The bipartisan legislation, "Securing a Strong Retirement Act of 2020," aims to help a greater number of Americans save for retirement while also creating a new financial incentive for small businesses to offer retirement plans.
This week, Rep. Richard Neal (D-Massachusetts), chairman of the Ways and Means Committee, and Rep. Kevin Brady (R-Texas), the committee's ranking member, introduced the “Securing a Strong Retirement Act of 2020." This bipartisan legislation aims to help a greater number of Americans successfully save for a secure retirement and builds on the Setting Every Community Up for Retirement Enhancement (SECURE) Act, which was signed into law at the end of 2019.
The “Securing a Strong Retirement Act of 2020" includes several provisions in an effort to help Americans save for retirement. Importantly for small businesses and their employees, the legislation would create a new financial incentive to offer retirement plans. Specifically, it would offer a new tax credit and expand an existing tax credit to encourage small employers to offer defined contribution retirement plans.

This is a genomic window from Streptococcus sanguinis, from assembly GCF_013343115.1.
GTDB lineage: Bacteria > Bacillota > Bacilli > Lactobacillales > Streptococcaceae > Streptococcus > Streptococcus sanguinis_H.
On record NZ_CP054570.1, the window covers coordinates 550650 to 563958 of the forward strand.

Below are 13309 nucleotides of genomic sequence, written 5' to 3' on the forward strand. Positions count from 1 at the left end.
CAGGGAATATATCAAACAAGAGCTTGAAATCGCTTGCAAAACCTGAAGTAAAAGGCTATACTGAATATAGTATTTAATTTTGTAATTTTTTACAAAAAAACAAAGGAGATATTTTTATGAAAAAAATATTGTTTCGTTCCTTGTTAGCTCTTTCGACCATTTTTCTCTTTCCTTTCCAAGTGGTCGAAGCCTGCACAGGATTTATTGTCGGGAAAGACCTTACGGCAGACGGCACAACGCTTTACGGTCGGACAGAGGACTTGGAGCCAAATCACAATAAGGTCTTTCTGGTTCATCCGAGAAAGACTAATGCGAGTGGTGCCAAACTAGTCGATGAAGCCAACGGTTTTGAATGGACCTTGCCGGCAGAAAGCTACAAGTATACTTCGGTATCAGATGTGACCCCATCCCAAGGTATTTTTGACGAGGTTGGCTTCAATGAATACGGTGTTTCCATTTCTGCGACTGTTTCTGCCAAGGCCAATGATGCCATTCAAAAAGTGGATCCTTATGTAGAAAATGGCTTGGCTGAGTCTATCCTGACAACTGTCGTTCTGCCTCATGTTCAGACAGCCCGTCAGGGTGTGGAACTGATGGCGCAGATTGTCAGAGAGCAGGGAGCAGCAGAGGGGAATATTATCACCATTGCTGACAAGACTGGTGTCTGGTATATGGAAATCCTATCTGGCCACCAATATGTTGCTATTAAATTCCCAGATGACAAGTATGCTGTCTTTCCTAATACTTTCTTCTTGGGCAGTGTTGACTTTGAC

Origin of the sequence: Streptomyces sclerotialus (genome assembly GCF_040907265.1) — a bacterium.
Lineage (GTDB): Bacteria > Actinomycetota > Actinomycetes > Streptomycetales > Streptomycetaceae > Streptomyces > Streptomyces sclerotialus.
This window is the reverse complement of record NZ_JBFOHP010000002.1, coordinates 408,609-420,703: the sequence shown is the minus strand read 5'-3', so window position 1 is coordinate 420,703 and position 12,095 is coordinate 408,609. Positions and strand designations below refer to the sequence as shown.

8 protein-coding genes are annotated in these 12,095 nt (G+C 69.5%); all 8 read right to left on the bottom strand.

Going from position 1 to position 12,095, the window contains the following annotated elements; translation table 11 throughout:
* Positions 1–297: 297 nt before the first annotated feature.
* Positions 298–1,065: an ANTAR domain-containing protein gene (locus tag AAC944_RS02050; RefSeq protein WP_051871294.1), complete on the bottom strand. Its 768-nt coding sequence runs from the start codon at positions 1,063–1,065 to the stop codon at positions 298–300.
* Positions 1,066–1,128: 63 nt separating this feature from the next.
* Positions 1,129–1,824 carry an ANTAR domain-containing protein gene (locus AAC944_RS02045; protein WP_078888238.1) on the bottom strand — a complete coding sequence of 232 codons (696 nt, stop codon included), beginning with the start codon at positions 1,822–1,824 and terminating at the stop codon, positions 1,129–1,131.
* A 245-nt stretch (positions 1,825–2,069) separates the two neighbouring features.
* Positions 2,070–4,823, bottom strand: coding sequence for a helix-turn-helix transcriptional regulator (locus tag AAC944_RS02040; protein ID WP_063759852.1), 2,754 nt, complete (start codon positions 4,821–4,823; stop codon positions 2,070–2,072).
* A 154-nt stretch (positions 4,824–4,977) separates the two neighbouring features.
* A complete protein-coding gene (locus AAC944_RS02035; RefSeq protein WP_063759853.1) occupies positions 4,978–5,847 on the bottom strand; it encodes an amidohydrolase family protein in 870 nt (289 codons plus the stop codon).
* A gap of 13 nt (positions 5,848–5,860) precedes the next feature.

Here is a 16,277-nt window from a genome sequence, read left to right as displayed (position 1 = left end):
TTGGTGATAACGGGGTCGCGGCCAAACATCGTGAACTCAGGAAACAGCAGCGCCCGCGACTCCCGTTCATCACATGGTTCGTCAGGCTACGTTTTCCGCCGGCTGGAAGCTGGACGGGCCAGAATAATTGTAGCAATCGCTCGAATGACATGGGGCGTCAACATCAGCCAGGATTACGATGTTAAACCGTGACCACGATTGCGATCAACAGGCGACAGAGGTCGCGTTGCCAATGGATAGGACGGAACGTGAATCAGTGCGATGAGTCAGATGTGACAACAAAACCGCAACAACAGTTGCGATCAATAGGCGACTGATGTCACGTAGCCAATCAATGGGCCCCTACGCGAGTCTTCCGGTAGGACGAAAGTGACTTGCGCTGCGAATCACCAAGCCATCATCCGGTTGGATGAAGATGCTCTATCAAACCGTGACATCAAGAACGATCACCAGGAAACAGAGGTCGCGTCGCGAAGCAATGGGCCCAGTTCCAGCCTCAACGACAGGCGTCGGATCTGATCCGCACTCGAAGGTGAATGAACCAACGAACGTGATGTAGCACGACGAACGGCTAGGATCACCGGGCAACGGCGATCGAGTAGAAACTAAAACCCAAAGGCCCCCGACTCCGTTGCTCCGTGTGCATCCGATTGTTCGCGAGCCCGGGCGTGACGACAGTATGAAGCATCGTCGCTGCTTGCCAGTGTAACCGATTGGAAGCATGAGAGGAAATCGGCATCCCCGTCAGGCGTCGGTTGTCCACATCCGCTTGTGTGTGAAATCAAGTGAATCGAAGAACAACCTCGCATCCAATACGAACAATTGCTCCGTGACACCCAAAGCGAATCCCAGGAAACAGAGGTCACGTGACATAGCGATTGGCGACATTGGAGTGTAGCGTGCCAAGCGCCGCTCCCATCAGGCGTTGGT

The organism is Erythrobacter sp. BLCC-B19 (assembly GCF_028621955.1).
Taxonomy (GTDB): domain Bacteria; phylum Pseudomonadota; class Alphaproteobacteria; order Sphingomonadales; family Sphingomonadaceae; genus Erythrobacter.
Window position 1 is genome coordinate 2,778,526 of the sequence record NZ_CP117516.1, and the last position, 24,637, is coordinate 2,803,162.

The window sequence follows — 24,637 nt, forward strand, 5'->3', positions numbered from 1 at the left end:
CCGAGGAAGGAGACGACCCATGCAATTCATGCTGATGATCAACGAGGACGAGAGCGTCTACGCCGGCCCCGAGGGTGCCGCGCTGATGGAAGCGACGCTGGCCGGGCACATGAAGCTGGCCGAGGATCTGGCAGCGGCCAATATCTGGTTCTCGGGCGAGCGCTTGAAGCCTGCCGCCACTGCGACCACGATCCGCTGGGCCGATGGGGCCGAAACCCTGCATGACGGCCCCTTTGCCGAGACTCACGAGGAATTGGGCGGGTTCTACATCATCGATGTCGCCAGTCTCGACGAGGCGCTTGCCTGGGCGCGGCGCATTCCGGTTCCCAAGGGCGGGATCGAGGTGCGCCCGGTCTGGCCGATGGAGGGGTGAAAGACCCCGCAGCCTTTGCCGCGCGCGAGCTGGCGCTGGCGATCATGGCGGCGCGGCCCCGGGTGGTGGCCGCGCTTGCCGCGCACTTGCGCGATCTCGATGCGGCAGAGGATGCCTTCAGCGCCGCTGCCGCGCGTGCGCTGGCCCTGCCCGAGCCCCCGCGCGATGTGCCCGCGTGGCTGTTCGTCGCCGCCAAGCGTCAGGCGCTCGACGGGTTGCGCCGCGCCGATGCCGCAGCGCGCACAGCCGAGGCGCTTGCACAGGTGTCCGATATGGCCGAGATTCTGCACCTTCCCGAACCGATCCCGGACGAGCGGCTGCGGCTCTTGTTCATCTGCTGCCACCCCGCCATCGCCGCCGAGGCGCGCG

The new credit would offset up to $1,000 of employer contributions per employee in the first year and would come down gradually over five years. Businesses with 50 or fewer employees would be able to take full advantage of the credit, while the credit phases out for employers with between 51 and 100 employees. This phase-out would reduce the credit by 2% for each employee exceeding 50.
The legislation would also promote saving earlier for retirement by enrolling employees automatically in their company's 401(k) plan when a new plan is created. Additionally, it would increase and modernize the existing federal tax credit for contributions to a retirement plan or individual retirement account, known as the Saver's Credit.
The legislation also expands retirement savings options for some nonprofit employees by allowing groups of non-profits to join together to offer retirement plans to their employees. In another benefit for employees, the legislation allows individuals to pay down a student loan instead of contributing to a 401(k) plan and still receive an employer match in their retirement plan.
The legislation also looks to help those nearing retirement. It offers individuals 60 years old and older more flexibility to set aside savings as they approach retirement and allows individuals to save for retirement longer by increasing the required minimum distribution age to 75 years old.
Wyatt Stewart is Big “I" assistant vice president of federal government affairs.